Returning to YMCA work in August of 1955, I was again confronted with the movement’s confusing “C.” I say “again,” because I had worked in various YMCAs, part-time and temporarily, while a student from 1948 until 1953. I say “confusing,” because I know of no other Christian movement which tries so desperately to define its Christian content in such general and inclusive terms, yet conclusive enough to say, “We are Christian.”
What Is Christianity?
Just what kind of Christianity is this? Is it possible to have no formal Christian theology and yet be quite sure of what is meant by “Christian”? Can we be Christian by just saying we are, without reference to stated New Testament doctrines? I am not sure I wish to have these questions answered completely in the negative, though I lean in that direction. Neither do I feel comfortable, as a Christian, in a situation where we find ourselves somewhat embarrassed by certain New Testament convictions lest we seem “too much like a church.” Nor do I feel secure among those who wish the YMCA to be free of any kind of religious identification lest some type of theological setting tend to make us exclusive.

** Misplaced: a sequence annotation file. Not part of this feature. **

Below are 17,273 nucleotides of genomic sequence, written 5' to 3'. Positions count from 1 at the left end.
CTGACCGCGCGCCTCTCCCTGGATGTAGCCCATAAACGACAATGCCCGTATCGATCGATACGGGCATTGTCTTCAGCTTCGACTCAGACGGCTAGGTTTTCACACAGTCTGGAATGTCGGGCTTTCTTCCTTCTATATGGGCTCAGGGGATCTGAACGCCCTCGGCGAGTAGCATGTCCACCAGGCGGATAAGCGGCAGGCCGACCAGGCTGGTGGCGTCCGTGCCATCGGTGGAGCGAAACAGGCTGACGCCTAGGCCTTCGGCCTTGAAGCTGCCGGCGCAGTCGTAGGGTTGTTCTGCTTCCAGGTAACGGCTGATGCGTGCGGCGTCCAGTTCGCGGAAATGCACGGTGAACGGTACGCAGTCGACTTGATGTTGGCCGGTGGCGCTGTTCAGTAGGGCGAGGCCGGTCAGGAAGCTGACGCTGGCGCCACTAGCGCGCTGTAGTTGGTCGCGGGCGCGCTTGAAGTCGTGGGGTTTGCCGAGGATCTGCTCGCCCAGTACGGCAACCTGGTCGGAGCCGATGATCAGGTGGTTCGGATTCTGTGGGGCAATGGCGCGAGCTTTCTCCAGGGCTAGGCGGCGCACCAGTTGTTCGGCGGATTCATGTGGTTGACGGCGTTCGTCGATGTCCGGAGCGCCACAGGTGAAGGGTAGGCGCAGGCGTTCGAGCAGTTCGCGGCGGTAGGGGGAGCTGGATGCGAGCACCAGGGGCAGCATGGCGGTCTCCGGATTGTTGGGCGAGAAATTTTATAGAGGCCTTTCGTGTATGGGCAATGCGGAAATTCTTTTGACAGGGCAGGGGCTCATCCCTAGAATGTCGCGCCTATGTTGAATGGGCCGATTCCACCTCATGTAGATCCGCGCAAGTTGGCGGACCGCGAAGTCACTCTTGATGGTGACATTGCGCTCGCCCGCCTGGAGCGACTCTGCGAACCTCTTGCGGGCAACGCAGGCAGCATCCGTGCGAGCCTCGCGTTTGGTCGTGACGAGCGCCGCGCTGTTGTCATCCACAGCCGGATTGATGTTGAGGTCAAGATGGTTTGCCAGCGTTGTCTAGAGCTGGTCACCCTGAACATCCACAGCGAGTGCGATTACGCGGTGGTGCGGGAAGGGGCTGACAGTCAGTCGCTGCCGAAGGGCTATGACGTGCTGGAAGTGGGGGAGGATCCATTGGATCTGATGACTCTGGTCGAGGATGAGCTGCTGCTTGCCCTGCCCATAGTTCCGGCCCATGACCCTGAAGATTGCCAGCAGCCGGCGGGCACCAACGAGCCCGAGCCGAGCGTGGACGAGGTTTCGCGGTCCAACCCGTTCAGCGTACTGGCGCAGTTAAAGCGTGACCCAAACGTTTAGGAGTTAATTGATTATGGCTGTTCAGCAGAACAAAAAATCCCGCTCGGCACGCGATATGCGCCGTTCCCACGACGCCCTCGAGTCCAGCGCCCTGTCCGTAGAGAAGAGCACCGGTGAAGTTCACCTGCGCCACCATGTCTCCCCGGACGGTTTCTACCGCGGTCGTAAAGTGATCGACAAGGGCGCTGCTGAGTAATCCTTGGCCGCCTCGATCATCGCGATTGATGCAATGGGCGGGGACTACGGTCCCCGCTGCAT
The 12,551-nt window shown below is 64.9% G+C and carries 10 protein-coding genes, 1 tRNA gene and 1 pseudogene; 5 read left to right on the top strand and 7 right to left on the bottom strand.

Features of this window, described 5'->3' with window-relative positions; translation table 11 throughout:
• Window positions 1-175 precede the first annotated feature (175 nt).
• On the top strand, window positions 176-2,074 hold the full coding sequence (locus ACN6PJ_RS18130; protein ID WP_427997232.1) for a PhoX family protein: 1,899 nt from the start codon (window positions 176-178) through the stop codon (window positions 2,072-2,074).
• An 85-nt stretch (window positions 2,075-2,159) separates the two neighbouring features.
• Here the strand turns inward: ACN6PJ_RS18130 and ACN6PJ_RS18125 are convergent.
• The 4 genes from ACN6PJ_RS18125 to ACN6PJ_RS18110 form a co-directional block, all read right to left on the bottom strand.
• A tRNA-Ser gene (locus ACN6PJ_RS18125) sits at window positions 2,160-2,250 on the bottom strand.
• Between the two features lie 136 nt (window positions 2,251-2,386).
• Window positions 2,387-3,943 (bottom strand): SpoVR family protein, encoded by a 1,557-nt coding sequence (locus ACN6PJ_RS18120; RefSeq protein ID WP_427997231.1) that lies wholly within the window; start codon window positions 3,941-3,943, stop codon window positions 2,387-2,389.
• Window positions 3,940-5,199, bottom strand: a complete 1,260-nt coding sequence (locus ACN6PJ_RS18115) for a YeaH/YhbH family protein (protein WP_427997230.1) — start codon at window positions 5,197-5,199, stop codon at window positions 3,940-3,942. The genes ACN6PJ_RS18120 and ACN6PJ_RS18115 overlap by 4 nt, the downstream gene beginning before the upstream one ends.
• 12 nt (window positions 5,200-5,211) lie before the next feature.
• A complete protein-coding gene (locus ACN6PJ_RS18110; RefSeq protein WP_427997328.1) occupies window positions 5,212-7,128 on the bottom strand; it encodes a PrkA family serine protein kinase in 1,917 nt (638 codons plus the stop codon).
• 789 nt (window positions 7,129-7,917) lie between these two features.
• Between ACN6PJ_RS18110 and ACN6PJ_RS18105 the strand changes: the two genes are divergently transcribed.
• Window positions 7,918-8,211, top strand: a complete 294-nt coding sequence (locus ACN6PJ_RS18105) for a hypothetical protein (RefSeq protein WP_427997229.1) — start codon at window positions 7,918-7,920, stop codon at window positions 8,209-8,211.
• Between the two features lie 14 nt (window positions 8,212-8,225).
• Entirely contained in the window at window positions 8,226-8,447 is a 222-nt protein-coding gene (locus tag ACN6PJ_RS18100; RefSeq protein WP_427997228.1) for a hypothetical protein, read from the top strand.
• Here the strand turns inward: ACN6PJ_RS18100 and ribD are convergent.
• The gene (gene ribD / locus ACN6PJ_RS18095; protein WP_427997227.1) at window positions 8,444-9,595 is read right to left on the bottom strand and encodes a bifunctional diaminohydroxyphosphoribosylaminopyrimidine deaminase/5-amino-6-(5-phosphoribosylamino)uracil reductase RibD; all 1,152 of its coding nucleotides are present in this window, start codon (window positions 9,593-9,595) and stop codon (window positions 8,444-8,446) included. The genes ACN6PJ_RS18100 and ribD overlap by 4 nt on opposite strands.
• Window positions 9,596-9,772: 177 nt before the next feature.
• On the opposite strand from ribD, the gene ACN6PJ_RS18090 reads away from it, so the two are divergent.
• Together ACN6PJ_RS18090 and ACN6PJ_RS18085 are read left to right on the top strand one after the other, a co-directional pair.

Almost every conference voices a Christian emphasis in our YMCA circles. Each edition of The Forum and The Bulletin expresses it. It is often mentioned whenever two or more “Y” secretaries discuss YMCA problems. But on such occasions the subject is directed back to our simple, dynamic origin as a Christian movement, and to names such as George Williams and Dwight L. Moody.
The reaction to these men and to our origin seems to be twofold. In most cases there is some pride that we, the YMCA, were able to produce such respected men and that our movement is known for its religious color, its ...1
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